By Will Nixon
At that time, comic book story writers saw themselves as part of a tradition of heroic fiction, and so did not usually extract wholesale from existing myths but used elements creatively according to their particular genius. This was the way in which Jack Kirby brought the spirit of the Hopi hero myths to millions of young Americans in the 1950s and 1960s during a time in which people were struggling to find more earth-friendly values.
Jack Kirby (with Stan Lee) invented Spider-Man, who embodies many of the qualities of Grandmother Spider, also known as Spider Woman. Kirby and Lee also invented X-Men, whose original characters included The Beast (the forerunner of Beast Boy, a shape-shifter based on Hopi mythology), Ice Man (somewhat like the North Wind of Ojibway stories), Marvel Girl (who is telepathic, and can "talk in someone's ear" without being seen, but in a different way than Spider Woman can), and the Cyclops (from Greek myth). Later X-Men included Mystique, who is a shape-shifter. Kirby then invented the Incredible Hulk, who is perhaps like Man-Eagle in many respects, only good.
Then he created the Fantastic Four, an arch-enemy of whom was called the Mole Man. Unlike the helpful Mole Man in "Son of Light Defeats the Monster," this one is a subterranean menace who controls and unleashes huge monsters upon the Fantastic Four. The Four include the Thing, a rock creature not unlike the Dene (Navajo) Rock Monster Eagle, Tse ninahaleeh, who lives on Shiprock Mountain; Mr. Fantastic, who stretches; Invisible Girl, essentially like Grandmother Spider who makes herself so small she becomes invisible; and the Human Torch, similar to the Kokosori Zuni fire kachina who descends from the hills to start the Zuni ceremony of shalako on the first week of December. Perhaps contact with these characters has opened our subconscious minds to the teachings of the Hopi, the "Peaceful People."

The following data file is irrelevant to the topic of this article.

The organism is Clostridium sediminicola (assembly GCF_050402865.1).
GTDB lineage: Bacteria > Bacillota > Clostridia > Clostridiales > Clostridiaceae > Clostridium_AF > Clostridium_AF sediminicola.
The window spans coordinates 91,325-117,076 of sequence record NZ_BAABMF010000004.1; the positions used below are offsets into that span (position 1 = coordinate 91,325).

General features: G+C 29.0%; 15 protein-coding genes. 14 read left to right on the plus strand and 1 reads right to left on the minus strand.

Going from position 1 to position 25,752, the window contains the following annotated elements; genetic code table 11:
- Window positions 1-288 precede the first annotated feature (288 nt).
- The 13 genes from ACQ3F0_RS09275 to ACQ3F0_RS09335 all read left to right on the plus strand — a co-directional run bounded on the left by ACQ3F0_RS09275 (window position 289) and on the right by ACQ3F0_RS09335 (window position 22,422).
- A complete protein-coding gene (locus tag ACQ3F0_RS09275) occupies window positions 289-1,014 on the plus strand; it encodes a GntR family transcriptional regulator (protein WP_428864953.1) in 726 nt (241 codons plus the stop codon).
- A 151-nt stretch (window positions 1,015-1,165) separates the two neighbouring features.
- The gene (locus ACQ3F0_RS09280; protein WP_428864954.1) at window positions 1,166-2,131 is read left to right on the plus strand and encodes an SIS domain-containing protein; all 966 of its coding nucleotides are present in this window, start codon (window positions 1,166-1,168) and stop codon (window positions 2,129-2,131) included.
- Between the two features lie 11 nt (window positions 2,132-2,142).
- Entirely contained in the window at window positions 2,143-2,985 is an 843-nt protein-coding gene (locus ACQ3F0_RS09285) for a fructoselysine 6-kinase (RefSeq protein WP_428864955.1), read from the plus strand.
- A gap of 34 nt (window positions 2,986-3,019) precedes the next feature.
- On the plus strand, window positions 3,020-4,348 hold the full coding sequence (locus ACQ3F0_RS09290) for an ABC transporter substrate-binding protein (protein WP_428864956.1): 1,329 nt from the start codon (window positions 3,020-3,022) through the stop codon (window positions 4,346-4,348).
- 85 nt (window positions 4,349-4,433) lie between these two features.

Beware Terrible Totem Rawhide Kid Tale By Jack Kirby
Kirby's Fourth World
I'll concede that the Hopis' "fourth world" concept may have inspired Kirby. The basic idea of worlds dying and being reborn could be Native, even if the details aren't. The other claims seem farfetched.
But Kirby probably had some familiarity with Native lore. As much as the average American, at least. He drew all kinds of comics, especially Westerns, where Indians were bound to appear.
A few instances:
And Now, Bicentennial Kirby Captain America--Lost In Time!
Whether these few examples signify a special interest in Indians is hard to say. These are a few comics out of the thousands Kirby produced. Probability suggests Indians should've appeared about 1% of the time, so that's all this may be.
Here's a note about a Western comic by Kirby featuring Indians:
Bullseye #6, The Missing Tomahawks